A Tale of Two Cities By Charles Dickens Book 3: Chapter 15 - The Footsteps Die Out Forever

"Which is Evremonde?"says a man behind him.

"That. At the back there."

"With his hand in the girl's?"


The man cries, "Down, Evremonde! To the Guillotine all aristocrats! Down, Evremonde!"

"Hush, hush!"the Spy entreats him, timidly.

"And why not, citizen?"

"He is going to pay the forfeit: it will be paid in five minutes more. Let him be at peace."

But the man continuing to exclaim, "Down, Evremonde!"the face of Evremonde is for a moment turned towards him. Evremonde then sees the Spy, and looks attentively at him, and goes his way.

The clocks are on the stroke of three, and the furrow ploughed among the populace is turning round, to come on into the place of execution, and end. The ridges thrown to this side and to that, now crumble in and close behind the last plough as it passes on, for all are following to the Guillotine. In front of it, seated in chairs, as in a garden of public diversion, are a number of women, busily knitting. On one of the fore-most chairs, stands The Vengeance, looking about for her friend.

"Therese!"she cries, in her shrill tones. "Who has seen her? Therese Defarge!"

"She never missed before,"says a knitting-woman of the sisterhood.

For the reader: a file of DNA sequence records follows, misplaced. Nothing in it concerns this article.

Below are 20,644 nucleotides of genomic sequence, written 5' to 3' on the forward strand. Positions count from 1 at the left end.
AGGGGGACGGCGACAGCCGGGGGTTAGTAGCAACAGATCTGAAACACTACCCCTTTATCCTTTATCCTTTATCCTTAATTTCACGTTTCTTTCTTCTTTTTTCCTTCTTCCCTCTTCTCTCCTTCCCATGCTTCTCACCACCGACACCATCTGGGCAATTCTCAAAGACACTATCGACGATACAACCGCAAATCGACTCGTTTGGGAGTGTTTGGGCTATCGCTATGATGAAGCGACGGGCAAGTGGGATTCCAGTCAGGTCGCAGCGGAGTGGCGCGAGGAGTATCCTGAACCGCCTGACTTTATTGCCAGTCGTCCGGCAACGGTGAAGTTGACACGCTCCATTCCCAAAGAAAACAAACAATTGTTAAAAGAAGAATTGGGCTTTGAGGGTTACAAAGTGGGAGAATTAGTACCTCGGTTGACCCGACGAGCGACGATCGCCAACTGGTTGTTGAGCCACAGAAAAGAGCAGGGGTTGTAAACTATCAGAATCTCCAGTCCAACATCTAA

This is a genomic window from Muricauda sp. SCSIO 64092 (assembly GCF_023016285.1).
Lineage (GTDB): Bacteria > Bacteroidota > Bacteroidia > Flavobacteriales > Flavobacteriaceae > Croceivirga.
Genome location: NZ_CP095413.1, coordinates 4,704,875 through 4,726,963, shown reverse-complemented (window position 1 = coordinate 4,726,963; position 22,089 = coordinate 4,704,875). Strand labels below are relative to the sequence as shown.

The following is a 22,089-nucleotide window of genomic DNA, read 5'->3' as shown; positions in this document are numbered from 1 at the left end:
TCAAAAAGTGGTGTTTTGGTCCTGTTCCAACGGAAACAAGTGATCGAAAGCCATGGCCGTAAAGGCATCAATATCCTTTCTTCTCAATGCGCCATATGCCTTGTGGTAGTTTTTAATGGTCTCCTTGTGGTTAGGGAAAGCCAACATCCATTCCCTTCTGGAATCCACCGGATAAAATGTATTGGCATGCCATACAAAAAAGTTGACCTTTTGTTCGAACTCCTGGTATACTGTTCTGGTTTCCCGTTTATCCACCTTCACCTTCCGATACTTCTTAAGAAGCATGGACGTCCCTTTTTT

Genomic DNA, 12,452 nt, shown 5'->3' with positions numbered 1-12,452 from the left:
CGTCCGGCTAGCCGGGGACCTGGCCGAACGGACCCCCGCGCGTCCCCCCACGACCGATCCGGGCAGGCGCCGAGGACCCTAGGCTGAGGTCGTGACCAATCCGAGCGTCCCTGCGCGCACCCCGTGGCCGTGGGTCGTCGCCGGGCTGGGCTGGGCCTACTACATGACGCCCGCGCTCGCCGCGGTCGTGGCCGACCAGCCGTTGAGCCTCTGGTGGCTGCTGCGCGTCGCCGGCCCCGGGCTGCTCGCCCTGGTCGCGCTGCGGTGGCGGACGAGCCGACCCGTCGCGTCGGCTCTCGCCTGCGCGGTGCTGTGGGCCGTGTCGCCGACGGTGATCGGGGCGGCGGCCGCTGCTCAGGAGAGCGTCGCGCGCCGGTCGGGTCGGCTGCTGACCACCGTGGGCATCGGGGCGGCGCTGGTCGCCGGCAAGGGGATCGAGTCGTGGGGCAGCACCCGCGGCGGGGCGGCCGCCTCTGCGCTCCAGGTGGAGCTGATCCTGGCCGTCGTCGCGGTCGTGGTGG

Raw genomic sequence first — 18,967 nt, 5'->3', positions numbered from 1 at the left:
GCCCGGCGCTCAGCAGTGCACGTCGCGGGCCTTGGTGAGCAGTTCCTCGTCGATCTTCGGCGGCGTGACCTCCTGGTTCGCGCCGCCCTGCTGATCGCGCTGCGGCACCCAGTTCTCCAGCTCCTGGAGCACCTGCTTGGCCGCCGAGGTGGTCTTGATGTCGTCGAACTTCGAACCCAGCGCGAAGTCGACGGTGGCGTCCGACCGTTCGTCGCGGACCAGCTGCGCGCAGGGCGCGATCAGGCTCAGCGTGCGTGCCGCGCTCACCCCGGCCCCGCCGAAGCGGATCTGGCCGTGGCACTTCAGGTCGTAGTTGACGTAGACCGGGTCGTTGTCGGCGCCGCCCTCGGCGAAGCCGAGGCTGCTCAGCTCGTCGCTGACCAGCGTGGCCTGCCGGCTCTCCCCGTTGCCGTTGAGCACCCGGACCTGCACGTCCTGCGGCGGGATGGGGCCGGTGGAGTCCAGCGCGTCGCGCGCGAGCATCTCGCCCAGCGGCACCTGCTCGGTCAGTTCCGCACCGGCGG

"No; nor will she miss now,"cries The Vengeance, petulantly. "Therese."

"Louder,"the woman recommends.

Ay! Louder, Vengeance, much louder, and still she will scarcely hear thee. Louder yet, Vengeance, with a little oath or so added, and yet it will hardly bring her. Send other women up and down to seek her, lingering somewhere; and yet, although the messengers have done dread deeds, it is questionable whether of their own wills they will go far enough to find her!

"Bad Fortune!"cries The Vengeance, stamping her foot in the chair, "and here are the tumbrils! And Evremonde will be despatched in a wink, and she not here! See her knitting in my hand, and her empty chair ready for her. I cry with vexation and disappointment!"

As The Vengeance descends from her elevation to do it, the tumbrils begin to discharge their loads. The ministers of Sainte Guillotine are robed and ready. Crash! — A head is held up, and the knitting- women who scarcely lifted their eyes to look at it a moment ago when it could think and speak, count One.

The second tumbril empties and moves on; the third comes up. Crash! — And the knitting-women, never faltering or pausing in their Work, count Two.

The supposed Evremonde descends, and the seamstress is lifted out next after him. He has not relinquished her patient hand in getting out, but still holds it as he promised. He gently places her with her back to the crashing engine that constantly whirrs up and falls, and she looks into his face and thanks him.

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